- A.P. Moller-Maersk's Chairman of the Board of Directors Michael Rasmussen will step down on March 28, 2017, as the group splits into two divisions in 2017. Former SAP CEO Jim Hagemann Snabe has been nominated to replace Rasmussen in March, according to a press release.
- The announcement followed a tumultuous 2016, where the company recorded an underlying profit of $711 million, compared to 2015's $3.07 billion in profits. "However, it was also a year when we decided to substantially transform A.P. Moller - Maersk for the future," said CEO Soren Skou, emphasizing an earlier decision to split the company's logistics and oil divisions.
- In related news, the company is also delaying delivery of 9 new 14,000 TEU vessels in favor of charters, some of which come from the failed Hanjin line, in order to improve the company's cash flow this year, The Loadstar reports.
The decision to appoint Jim Hagemann Snabe as Chairman of the Board reflects A.P. Moller-Maersk's resolution to rethink not just its operational structure, but the elements it would take to drive revenue as a pure logistics provider.
Snabe, who is also nominated to chair the Board of Siemens, is considered a heavy-hitter within the software field and an expert at digitization within the supply chain. A Financial Times profile of the executive reveals the Snabe and his colleagues believe his appointment reveals a change in direction for European industries: a move toward digitization and a new generation of leaders. Snabe is more than ten years younger than Rasmussen, adding to a sense of the passing of the old guard.
Maersk CEO Soren Skou, meanwhile, has not been shy about the company's plans for the future. First, by separating the group's oil division from the transport and logistics services the company will seek to better target investments without worrying about both downward oil prices and shipping industry overcapacity, for example.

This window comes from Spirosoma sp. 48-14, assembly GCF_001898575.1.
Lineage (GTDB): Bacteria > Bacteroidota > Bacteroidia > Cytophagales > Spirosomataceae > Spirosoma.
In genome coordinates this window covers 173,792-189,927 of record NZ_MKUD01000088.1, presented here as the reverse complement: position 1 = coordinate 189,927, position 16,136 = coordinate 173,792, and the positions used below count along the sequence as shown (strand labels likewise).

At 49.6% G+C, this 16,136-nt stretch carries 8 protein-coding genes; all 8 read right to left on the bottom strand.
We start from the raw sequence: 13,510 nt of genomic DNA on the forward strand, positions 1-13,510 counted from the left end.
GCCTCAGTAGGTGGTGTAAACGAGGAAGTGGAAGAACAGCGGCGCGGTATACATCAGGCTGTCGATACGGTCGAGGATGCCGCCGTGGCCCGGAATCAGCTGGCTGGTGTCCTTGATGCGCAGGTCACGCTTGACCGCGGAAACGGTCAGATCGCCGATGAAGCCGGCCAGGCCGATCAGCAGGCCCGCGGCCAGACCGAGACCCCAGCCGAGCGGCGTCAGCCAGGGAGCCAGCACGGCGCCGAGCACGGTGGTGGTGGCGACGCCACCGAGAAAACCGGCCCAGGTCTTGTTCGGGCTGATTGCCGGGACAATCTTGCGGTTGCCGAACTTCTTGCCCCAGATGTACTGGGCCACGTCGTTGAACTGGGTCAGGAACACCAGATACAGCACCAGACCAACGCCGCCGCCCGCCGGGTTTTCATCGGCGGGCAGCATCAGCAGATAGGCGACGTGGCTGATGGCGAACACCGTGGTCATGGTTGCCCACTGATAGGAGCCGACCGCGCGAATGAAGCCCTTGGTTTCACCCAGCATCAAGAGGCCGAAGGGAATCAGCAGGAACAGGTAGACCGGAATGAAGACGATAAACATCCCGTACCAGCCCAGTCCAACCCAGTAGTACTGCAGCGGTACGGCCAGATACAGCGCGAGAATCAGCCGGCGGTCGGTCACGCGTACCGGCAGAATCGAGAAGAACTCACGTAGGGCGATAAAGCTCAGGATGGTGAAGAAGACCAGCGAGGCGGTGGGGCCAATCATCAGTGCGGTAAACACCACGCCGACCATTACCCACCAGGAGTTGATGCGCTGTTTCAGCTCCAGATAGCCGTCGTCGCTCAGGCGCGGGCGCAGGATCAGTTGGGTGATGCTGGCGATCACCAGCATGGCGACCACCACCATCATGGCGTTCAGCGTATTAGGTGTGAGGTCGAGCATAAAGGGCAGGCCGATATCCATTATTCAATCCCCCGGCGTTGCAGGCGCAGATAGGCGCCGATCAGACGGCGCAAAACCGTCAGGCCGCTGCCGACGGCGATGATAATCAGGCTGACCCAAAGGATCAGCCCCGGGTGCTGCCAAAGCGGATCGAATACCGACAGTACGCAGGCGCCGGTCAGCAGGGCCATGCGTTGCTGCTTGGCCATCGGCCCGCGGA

In turn, Skou announced big plans for the transport and logistics division, wherein the company would seek to secure industry leadership through acquisitions and investments in ports, while also transforming the group into a full-supply chain service provider. Since the announcement, Maersk has acquired Hamburg Sud, secured a slot sharing agreement with Hyundai Merchant Marine, among other investments. Further, it secured a partnership with Alibaba to allow Chinese shippers to book slots directly and expedite their supply chain process.
"Timing is right for me as well as for the company to retire as the Chairman," Rasmussen said in a press release. Although the announcement was made last week, Snabe will not take the torch until March 28 during the company's annual meeting. Less than a week later will mark the start of two new shipping alliances, and likely the close of various acquisitions. As the shipping industry shifts in April, then, Snabe will seemingly help lead Maersk to an organizational shift as well.